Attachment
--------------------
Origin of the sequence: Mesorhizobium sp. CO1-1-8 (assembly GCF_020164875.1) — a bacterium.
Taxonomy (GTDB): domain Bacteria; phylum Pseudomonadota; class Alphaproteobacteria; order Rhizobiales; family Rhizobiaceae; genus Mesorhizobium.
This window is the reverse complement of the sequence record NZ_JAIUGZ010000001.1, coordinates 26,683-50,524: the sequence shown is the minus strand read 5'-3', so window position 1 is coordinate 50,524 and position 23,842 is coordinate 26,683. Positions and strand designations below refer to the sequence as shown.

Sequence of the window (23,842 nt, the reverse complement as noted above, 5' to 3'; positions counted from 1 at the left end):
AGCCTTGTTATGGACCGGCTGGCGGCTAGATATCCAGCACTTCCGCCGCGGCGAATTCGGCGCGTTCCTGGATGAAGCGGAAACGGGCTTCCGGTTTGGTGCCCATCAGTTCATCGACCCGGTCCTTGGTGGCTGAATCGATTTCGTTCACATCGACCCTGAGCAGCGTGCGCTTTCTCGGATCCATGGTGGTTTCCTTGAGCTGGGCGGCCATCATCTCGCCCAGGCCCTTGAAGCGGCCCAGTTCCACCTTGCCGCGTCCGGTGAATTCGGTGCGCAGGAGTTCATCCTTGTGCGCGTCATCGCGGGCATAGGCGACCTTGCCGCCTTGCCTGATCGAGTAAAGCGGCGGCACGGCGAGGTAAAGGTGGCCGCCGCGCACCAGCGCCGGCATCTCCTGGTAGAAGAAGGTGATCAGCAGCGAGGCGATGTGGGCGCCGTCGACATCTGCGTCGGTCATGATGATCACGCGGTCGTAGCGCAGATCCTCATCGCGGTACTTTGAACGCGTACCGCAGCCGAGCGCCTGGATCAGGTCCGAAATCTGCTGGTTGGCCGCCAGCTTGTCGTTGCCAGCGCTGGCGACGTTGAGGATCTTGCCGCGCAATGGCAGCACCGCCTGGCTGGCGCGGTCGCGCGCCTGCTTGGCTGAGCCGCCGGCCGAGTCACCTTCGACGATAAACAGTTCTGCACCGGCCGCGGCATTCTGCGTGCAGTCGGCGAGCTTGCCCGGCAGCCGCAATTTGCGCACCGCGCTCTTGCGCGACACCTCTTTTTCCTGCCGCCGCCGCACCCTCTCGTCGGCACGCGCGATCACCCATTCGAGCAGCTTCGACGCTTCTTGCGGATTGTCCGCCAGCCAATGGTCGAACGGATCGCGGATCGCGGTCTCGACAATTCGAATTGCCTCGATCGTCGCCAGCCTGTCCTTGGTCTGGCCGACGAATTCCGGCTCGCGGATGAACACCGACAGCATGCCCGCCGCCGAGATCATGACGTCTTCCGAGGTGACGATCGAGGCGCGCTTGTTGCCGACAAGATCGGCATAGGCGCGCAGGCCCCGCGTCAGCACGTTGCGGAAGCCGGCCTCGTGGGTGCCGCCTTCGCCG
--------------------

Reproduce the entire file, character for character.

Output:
Origin of the sequence: Mesorhizobium sp. CO1-1-8 (assembly GCF_020164875.1) — a bacterium.
Taxonomy (GTDB): domain Bacteria; phylum Pseudomonadota; class Alphaproteobacteria; order Rhizobiales; family Rhizobiaceae; genus Mesorhizobium.
This window is the reverse complement of the sequence record NZ_JAIUGZ010000001.1, coordinates 26,683-50,524: the sequence shown is the minus strand read 5'-3', so window position 1 is coordinate 50,524 and position 23,842 is coordinate 26,683. Positions and strand designations below refer to the sequence as shown.

Sequence of the window (23,842 nt, the reverse complement as noted above, 5' to 3'; positions counted from 1 at the left end):
AGCCTTGTTATGGACCGGCTGGCGGCTAGATATCCAGCACTTCCGCCGCGGCGAATTCGGCGCGTTCCTGGATGAAGCGGAAACGGGCTTCCGGTTTGGTGCCCATCAGTTCATCGACCCGGTCCTTGGTGGCTGAATCGATTTCGTTCACATCGACCCTGAGCAGCGTGCGCTTTCTCGGATCCATGGTGGTTTCCTTGAGCTGGGCGGCCATCATCTCGCCCAGGCCCTTGAAGCGGCCCAGTTCCACCTTGCCGCGTCCGGTGAATTCGGTGCGCAGGAGTTCATCCTTGTGCGCGTCATCGCGGGCATAGGCGACCTTGCCGCCTTGCCTGATCGAGTAAAGCGGCGGCACGGCGAGGTAAAGGTGGCCGCCGCGCACCAGCGCCGGCATCTCCTGGTAGAAGAAGGTGATCAGCAGCGAGGCGATGTGGGCGCCGTCGACATCTGCGTCGGTCATGATGATCACGCGGTCGTAGCGCAGATCCTCATCGCGGTACTTTGAACGCGTACCGCAGCCGAGCGCCTGGATCAGGTCCGAAATCTGCTGGTTGGCCGCCAGCTTGTCGTTGCCAGCGCTGGCGACGTTGAGGATCTTGCCGCGCAATGGCAGCACCGCCTGGCTGGCGCGGTCGCGCGCCTGCTTGGCTGAGCCGCCGGCCGAGTCACCTTCGACGATAAACAGTTCTGCACCGGCCGCGGCATTCTGCGTGCAGTCGGCGAGCTTGCCCGGCAGCCGCAATTTGCGCACCGCGCTCTTGCGCGACACCTCTTTTTCCTGCCGCCGCCGCACCCTCTCGTCGGCACGCGCGATCACCCATTCGAGCAGCTTCGACGCTTCTTGCGGATTGTCCGCCAGCCAATGGTCGAACGGATCGCGGATCGCGGTCTCGACAATTCGAATTGCCTCGATCGTCGCCAGCCTGTCCTTGGTCTGGCCGACGAATTCCGGCTCGCGGATGAACACCGACAGCATGCCCGCCGCCGAGATCATGACGTCTTCCGAGGTGACGATCGAGGCGCGCTTGTTGCCGACAAGATCGGCATAGGCGCGCAGGCCCCGCGTCAGCACGTTGCGGAAGCCGGCCTCGTGGGTGCCGCCTTCGCCG